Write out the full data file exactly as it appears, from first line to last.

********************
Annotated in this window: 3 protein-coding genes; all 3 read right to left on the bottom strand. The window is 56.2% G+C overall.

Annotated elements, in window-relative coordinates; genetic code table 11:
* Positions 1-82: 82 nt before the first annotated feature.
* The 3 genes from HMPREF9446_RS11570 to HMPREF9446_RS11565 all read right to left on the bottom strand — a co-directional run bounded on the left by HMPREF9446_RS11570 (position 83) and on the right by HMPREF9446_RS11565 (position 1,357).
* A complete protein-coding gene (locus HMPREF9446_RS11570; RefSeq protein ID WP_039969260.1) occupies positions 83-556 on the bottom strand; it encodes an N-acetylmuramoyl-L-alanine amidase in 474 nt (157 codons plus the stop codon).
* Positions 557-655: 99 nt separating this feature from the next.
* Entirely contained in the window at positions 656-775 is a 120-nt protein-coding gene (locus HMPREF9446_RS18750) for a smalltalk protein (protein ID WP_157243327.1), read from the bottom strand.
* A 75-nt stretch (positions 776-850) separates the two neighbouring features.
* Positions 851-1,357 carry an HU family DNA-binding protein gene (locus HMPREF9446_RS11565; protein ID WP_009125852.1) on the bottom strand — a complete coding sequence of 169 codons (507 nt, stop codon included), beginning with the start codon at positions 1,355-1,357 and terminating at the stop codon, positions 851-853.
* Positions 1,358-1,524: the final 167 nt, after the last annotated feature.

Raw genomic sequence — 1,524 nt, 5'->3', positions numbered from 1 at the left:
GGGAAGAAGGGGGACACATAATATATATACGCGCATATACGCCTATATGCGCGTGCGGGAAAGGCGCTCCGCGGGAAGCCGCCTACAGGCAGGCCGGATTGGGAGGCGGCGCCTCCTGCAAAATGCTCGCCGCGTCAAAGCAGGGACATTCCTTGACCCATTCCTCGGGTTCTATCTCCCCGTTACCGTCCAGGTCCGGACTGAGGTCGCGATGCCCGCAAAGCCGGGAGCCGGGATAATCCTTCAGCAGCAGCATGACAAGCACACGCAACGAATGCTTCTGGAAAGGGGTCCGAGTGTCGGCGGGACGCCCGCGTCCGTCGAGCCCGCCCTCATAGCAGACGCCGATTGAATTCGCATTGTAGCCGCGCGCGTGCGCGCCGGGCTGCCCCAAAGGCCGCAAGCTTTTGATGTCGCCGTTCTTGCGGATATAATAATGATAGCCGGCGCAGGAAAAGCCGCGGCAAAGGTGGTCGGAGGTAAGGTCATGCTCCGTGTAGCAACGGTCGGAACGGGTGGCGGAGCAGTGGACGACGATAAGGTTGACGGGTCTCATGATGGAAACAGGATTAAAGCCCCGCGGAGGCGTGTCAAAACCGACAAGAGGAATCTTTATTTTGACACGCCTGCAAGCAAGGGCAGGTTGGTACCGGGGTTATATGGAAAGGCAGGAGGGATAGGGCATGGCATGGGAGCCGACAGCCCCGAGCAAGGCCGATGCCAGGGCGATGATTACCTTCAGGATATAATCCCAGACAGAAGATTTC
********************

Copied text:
Annotated in this window: 3 protein-coding genes; all 3 read right to left on the bottom strand. The window is 56.2% G+C overall.

Annotated elements, in window-relative coordinates; genetic code table 11:
* Positions 1-82: 82 nt before the first annotated feature.
* The 3 genes from HMPREF9446_RS11570 to HMPREF9446_RS11565 all read right to left on the bottom strand — a co-directional run bounded on the left by HMPREF9446_RS11570 (position 83) and on the right by HMPREF9446_RS11565 (position 1,357).
* A complete protein-coding gene (locus HMPREF9446_RS11570; RefSeq protein ID WP_039969260.1) occupies positions 83-556 on the bottom strand; it encodes an N-acetylmuramoyl-L-alanine amidase in 474 nt (157 codons plus the stop codon).
* Positions 557-655: 99 nt separating this feature from the next.
* Entirely contained in the window at positions 656-775 is a 120-nt protein-coding gene (locus HMPREF9446_RS18750) for a smalltalk protein (protein ID WP_157243327.1), read from the bottom strand.
* A 75-nt stretch (positions 776-850) separates the two neighbouring features.
* Positions 851-1,357 carry an HU family DNA-binding protein gene (locus HMPREF9446_RS11565; protein ID WP_009125852.1) on the bottom strand — a complete coding sequence of 169 codons (507 nt, stop codon included), beginning with the start codon at positions 1,355-1,357 and terminating at the stop codon, positions 851-853.
* Positions 1,358-1,524: the final 167 nt, after the last annotated feature.

Raw genomic sequence — 1,524 nt, 5'->3', positions numbered from 1 at the left:
GGGAAGAAGGGGGACACATAATATATATACGCGCATATACGCCTATATGCGCGTGCGGGAAAGGCGCTCCGCGGGAAGCCGCCTACAGGCAGGCCGGATTGGGAGGCGGCGCCTCCTGCAAAATGCTCGCCGCGTCAAAGCAGGGACATTCCTTGACCCATTCCTCGGGTTCTATCTCCCCGTTACCGTCCAGGTCCGGACTGAGGTCGCGATGCCCGCAAAGCCGGGAGCCGGGATAATCCTTCAGCAGCAGCATGACAAGCACACGCAACGAATGCTTCTGGAAAGGGGTCCGAGTGTCGGCGGGACGCCCGCGTCCGTCGAGCCCGCCCTCATAGCAGACGCCGATTGAATTCGCATTGTAGCCGCGCGCGTGCGCGCCGGGCTGCCCCAAAGGCCGCAAGCTTTTGATGTCGCCGTTCTTGCGGATATAATAATGATAGCCGGCGCAGGAAAAGCCGCGGCAAAGGTGGTCGGAGGTAAGGTCATGCTCCGTGTAGCAACGGTCGGAACGGGTGGCGGAGCAGTGGACGACGATAAGGTTGACGGGTCTCATGATGGAAACAGGATTAAAGCCCCGCGGAGGCGTGTCAAAACCGACAAGAGGAATCTTTATTTTGACACGCCTGCAAGCAAGGGCAGGTTGGTACCGGGGTTATATGGAAAGGCAGGAGGGATAGGGCATGGCATGGGAGCCGACAGCCCCGAGCAAGGCCGATGCCAGGGCGATGATTACCTTCAGGATATAATCCCAGACAGAAGATTTC